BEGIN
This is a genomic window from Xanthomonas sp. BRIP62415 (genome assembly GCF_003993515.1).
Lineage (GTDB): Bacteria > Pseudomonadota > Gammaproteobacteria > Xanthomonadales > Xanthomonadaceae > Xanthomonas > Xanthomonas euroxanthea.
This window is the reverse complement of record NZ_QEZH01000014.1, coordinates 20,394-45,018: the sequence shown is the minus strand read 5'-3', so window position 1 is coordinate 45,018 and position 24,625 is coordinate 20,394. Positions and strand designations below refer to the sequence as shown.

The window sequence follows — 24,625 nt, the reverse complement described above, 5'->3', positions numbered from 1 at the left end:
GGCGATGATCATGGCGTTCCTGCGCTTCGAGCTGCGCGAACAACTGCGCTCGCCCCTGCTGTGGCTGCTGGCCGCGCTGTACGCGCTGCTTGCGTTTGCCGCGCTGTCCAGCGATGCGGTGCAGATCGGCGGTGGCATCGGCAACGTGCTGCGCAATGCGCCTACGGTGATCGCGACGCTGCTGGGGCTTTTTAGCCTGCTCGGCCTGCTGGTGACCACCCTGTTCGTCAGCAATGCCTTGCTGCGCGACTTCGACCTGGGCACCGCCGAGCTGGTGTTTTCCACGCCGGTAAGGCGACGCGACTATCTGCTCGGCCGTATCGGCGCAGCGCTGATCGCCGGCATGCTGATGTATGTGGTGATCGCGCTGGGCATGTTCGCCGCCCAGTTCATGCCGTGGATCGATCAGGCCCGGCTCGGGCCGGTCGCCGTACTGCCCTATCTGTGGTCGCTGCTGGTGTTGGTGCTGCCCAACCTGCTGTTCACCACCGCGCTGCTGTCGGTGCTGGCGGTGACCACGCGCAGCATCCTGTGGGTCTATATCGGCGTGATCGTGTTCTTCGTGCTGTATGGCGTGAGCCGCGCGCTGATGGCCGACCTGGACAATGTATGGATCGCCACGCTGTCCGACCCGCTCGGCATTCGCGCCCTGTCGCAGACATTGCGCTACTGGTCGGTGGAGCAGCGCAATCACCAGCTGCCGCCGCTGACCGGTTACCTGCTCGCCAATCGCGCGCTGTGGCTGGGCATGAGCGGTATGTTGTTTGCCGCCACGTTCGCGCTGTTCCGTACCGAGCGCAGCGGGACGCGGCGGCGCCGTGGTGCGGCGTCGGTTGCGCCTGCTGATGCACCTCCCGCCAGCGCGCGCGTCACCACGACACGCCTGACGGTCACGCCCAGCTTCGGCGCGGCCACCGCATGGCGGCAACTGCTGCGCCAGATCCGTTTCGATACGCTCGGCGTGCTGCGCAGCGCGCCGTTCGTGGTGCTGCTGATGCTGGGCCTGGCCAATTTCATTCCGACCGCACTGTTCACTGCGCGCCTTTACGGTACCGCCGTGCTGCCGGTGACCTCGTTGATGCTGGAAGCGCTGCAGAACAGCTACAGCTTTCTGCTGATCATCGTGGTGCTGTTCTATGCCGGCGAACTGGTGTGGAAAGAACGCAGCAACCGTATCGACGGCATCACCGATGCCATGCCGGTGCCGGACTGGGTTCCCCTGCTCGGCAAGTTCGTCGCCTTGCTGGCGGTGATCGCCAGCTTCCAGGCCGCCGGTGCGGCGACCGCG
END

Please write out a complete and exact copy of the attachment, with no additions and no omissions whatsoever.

This is a genomic window from Xanthomonas sp. BRIP62415 (genome assembly GCF_003993515.1).
Lineage (GTDB): Bacteria > Pseudomonadota > Gammaproteobacteria > Xanthomonadales > Xanthomonadaceae > Xanthomonas > Xanthomonas euroxanthea.
This window is the reverse complement of record NZ_QEZH01000014.1, coordinates 20,394-45,018: the sequence shown is the minus strand read 5'-3', so window position 1 is coordinate 45,018 and position 24,625 is coordinate 20,394. Positions and strand designations below refer to the sequence as shown.

The window sequence follows — 24,625 nt, the reverse complement described above, 5'->3', positions numbered from 1 at the left end:
GGCGATGATCATGGCGTTCCTGCGCTTCGAGCTGCGCGAACAACTGCGCTCGCCCCTGCTGTGGCTGCTGGCCGCGCTGTACGCGCTGCTTGCGTTTGCCGCGCTGTCCAGCGATGCGGTGCAGATCGGCGGTGGCATCGGCAACGTGCTGCGCAATGCGCCTACGGTGATCGCGACGCTGCTGGGGCTTTTTAGCCTGCTCGGCCTGCTGGTGACCACCCTGTTCGTCAGCAATGCCTTGCTGCGCGACTTCGACCTGGGCACCGCCGAGCTGGTGTTTTCCACGCCGGTAAGGCGACGCGACTATCTGCTCGGCCGTATCGGCGCAGCGCTGATCGCCGGCATGCTGATGTATGTGGTGATCGCGCTGGGCATGTTCGCCGCCCAGTTCATGCCGTGGATCGATCAGGCCCGGCTCGGGCCGGTCGCCGTACTGCCCTATCTGTGGTCGCTGCTGGTGTTGGTGCTGCCCAACCTGCTGTTCACCACCGCGCTGCTGTCGGTGCTGGCGGTGACCACGCGCAGCATCCTGTGGGTCTATATCGGCGTGATCGTGTTCTTCGTGCTGTATGGCGTGAGCCGCGCGCTGATGGCCGACCTGGACAATGTATGGATCGCCACGCTGTCCGACCCGCTCGGCATTCGCGCCCTGTCGCAGACATTGCGCTACTGGTCGGTGGAGCAGCGCAATCACCAGCTGCCGCCGCTGACCGGTTACCTGCTCGCCAATCGCGCGCTGTGGCTGGGCATGAGCGGTATGTTGTTTGCCGCCACGTTCGCGCTGTTCCGTACCGAGCGCAGCGGGACGCGGCGGCGCCGTGGTGCGGCGTCGGTTGCGCCTGCTGATGCACCTCCCGCCAGCGCGCGCGTCACCACGACACGCCTGACGGTCACGCCCAGCTTCGGCGCGGCCACCGCATGGCGGCAACTGCTGCGCCAGATCCGTTTCGATACGCTCGGCGTGCTGCGCAGCGCGCCGTTCGTGGTGCTGCTGATGCTGGGCCTGGCCAATTTCATTCCGACCGCACTGTTCACTGCGCGCCTTTACGGTACCGCCGTGCTGCCGGTGACCTCGTTGATGCTGGAAGCGCTGCAGAACAGCTACAGCTTTCTGCTGATCATCGTGGTGCTGTTCTATGCCGGCGAACTGGTGTGGAAAGAACGCAGCAACCGTATCGACGGCATCACCGATGCCATGCCGGTGCCGGACTGGGTTCCCCTGCTCGGCAAGTTCGTCGCCTTGCTGGCGGTGATCGCCAGCTTCCAGGCCGCCGGTGCGGCGACCGCG